TORONTO – Russell Martin’s first-hand experience catching a knuckleball amounts to 13.2 innings spread over seven Charlie Haeger appearances during the 2009 and ’10 seasons with the Los Angeles Dodgers.
Despite the small sample-size, the new Toronto Blue Jays catcher fully expects to regularly handle R.A. Dickey’s starts during the 2015 season.
Whether or not he’s able to do so successfully will determine just how feasible GM Alex Anthopoulos’s plans are of retaining incumbent starter Dioner Navarro to serve as Martin’s backup, bumping Josh Thole to triple-A Buffalo.
“I’m preparing that it’s going to be my job,” Martin said Saturday prior to Baseball Canada’s annual awards banquet. “Really, I don’t know why I shouldn’t. If I can catch the guy and be in the lineup, put me in the lineup, you know?”
No catcher is as experienced with Dickey as Thole, who has caught 121 of the knuckleballer’s 162 big-league games since 2010. There’s a comfort and a bond there.
But with the Blue Jays unwilling to dump Navarro simply to free up his $5 million salary, and the switch-hitter bringing far more to the table offensively than Thole, having Martin catch Dickey with Navarro as his backup is the optimal roster configuration.
Still, save for one forgettable outing with J.P. Arencibia and 12 games with Henry Blanco, no one but Thole has caught Dickey in Toronto.
Martin is unconcerned.
“Really, I’m just going to work at it,” he said. “If I’m not good at it when I first try, I’ll work until I am good at it, that’s the bottom line. You can’t practice catching another knuckleballer, every knuckleballer probably has different velocity, it dances differently, so I’m just going to have to put in the time with R.A. There’s really nothing he can vocally communicate with me, I have to go through the actual physical action of catching the ball, got to do a lot of repetitions. I’m going to put in the work and do the best I can.”
Working in Martin’s favour is his athleticism, past as an infielder and strong receiving lower in the strike zone, all factors the Blue Jays feel will help him be effective.
There are also those 13.2 innings with Haeger to draw upon, an experience he described as “different – it’s a challenge.”
“I don’t think you’re ever really comfortable, you do the best you can to catch the ball,” he added. “The receiving component of it kind of goes out the window, your thoughts are, ‘Just catch the ball.’ Really, there’s no framing the pitch, or making it look good, it’s a cross-mix of a first baseman’s glove and a catcher’s glove, it’s a bit bigger, and you just try to centre the ball in a good part of the glove.”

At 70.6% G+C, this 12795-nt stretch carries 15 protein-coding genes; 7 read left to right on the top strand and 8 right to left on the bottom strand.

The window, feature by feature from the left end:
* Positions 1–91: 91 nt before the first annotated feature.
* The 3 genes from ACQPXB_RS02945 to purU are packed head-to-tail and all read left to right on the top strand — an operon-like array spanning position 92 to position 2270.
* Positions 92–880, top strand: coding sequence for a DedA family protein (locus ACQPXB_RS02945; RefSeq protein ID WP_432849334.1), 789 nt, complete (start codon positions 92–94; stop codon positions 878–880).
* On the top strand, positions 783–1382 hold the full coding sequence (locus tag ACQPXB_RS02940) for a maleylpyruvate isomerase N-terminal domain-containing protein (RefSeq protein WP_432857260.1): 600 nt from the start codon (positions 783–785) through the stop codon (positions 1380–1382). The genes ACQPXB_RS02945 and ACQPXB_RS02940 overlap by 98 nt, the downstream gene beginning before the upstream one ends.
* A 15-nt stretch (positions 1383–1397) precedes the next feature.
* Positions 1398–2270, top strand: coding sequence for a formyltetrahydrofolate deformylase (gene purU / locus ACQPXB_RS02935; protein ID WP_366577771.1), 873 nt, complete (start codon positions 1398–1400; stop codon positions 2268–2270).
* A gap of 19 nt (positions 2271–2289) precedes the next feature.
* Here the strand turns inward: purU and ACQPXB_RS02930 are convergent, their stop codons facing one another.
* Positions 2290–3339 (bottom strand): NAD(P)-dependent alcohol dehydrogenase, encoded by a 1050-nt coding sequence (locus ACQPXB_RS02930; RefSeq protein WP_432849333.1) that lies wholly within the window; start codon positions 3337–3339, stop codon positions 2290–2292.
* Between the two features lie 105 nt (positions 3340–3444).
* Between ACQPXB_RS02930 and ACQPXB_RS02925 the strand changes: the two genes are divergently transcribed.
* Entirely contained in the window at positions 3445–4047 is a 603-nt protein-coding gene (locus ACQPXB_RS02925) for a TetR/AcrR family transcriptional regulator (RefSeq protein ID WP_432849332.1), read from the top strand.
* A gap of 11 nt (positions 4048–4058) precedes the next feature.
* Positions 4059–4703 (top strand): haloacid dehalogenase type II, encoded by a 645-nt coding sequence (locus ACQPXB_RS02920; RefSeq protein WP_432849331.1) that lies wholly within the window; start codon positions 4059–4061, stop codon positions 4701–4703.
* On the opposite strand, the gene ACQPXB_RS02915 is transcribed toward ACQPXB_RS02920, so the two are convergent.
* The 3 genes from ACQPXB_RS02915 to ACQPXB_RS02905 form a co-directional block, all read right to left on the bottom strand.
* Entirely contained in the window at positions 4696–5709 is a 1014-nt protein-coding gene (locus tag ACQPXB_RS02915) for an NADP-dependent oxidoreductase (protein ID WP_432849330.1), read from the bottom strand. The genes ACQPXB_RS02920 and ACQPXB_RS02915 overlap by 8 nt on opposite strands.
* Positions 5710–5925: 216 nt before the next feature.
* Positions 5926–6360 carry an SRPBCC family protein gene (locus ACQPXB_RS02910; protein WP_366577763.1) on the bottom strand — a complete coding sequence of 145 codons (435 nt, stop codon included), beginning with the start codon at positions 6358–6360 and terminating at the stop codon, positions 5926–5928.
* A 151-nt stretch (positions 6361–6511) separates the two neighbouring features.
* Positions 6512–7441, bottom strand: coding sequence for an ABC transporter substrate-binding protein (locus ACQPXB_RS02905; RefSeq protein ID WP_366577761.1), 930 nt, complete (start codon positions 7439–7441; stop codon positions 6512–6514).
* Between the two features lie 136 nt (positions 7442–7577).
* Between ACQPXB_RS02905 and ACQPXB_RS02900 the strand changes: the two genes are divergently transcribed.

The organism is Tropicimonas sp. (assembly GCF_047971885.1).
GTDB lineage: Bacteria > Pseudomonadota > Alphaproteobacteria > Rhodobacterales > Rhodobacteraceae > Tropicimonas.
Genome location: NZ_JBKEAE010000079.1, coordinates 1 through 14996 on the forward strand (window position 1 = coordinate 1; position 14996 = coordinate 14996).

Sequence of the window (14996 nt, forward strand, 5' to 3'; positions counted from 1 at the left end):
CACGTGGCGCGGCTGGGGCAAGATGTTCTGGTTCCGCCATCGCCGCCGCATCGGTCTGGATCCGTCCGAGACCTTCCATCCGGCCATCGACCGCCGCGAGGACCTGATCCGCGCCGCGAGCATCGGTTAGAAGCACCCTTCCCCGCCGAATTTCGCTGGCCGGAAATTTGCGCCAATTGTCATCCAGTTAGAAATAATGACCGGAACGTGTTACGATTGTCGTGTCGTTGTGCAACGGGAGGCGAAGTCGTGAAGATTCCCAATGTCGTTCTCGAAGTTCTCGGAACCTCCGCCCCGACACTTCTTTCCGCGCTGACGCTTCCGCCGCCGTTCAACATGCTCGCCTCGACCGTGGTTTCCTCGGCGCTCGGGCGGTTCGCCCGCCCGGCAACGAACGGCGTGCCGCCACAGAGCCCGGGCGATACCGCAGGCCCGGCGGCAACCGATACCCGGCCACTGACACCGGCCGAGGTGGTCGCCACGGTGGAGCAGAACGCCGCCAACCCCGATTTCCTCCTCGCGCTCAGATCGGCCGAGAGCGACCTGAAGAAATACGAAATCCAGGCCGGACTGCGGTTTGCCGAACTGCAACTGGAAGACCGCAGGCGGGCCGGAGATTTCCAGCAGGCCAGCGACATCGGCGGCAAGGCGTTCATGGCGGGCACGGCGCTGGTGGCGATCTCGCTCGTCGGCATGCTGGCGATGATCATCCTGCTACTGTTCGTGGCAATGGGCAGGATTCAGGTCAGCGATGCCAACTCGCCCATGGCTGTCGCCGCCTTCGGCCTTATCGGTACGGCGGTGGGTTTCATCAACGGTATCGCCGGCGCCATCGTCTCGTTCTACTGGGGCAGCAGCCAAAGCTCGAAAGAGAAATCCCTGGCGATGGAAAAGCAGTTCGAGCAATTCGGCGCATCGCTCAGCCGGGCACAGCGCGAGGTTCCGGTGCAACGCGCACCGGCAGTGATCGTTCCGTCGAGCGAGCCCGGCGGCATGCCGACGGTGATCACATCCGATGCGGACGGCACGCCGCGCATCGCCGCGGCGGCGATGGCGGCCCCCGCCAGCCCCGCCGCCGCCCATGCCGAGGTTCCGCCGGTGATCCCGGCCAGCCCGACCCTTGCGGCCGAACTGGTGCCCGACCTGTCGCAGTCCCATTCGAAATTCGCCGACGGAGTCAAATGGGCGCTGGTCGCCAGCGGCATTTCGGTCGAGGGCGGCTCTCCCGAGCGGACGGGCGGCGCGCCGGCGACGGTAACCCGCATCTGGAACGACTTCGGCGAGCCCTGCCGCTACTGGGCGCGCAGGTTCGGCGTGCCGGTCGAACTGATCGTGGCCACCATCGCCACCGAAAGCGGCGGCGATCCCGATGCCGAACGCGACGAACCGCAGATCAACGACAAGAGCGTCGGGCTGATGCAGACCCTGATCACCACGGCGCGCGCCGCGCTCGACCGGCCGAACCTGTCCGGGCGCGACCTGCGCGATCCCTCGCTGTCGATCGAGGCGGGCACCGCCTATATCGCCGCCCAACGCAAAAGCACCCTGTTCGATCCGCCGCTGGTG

Dickey, of course, is far more challenging than Haeger given that his knuckleball at 76 m.p.h. averaged an extra five m.p.h.
“(Haeger) He threw a hard knuckleball, not quite as hard as R.A.’s, and I’m sure it didn’t dance as much or else he’d have a Cy Young, too,” Martin quipped. “There’s a reason why R.A. has won a Cy Young and it’s probably because he has a nasty knuckleball. I’m going to have to go to work on that.”
In need of learning an entirely new pitching staff, Martin said he plans to balance his work with each of his teammates on the field unless he physically believes he needs to spend more time with someone specifically.
Watching video of all his pitchers, Dickey included, is something he expects to do soon.
“There’s plenty of time in spring training to get that stuff done,” said Martin. “I had the same scenario when I was with the Yankees and came from the Dodgers (in 2011), it was really my first time meeting a whole new staff. I definitely was nervous about it then, just because you don’t know what to expect and it’s a lot of work to do, but I enjoyed it. Knowing I’ve done it in the past, that experience makes me realize it’s not the end of the world, it’s not too hard to do, and … I definitely know spring training is long enough. I can’t stress that enough.”
MARTIN HONOURED: Baseball Canada made Russ Martin its seventh inductee to its Wall of Fame, a group that includes Larry Walker, Justin Morneau and Joey Votto.“It’s an honour,” said Martin. “There are only seven guys on that wall of excellence and pretty good company. It’s definitely gratifying, any time you get an award that you’ve put your heart and soul into, you definitely appreciate it. … I’m proud and excited to be part of the Baseball Canada family.” Martin said his time with the junior national team “was the trampoline that put me on the map as far as getting noticed, getting me the opportunity to go play in college, I got recruited (at Chipola) out of the world junior championship in Edmonton back in 2000. It’s been amazing.”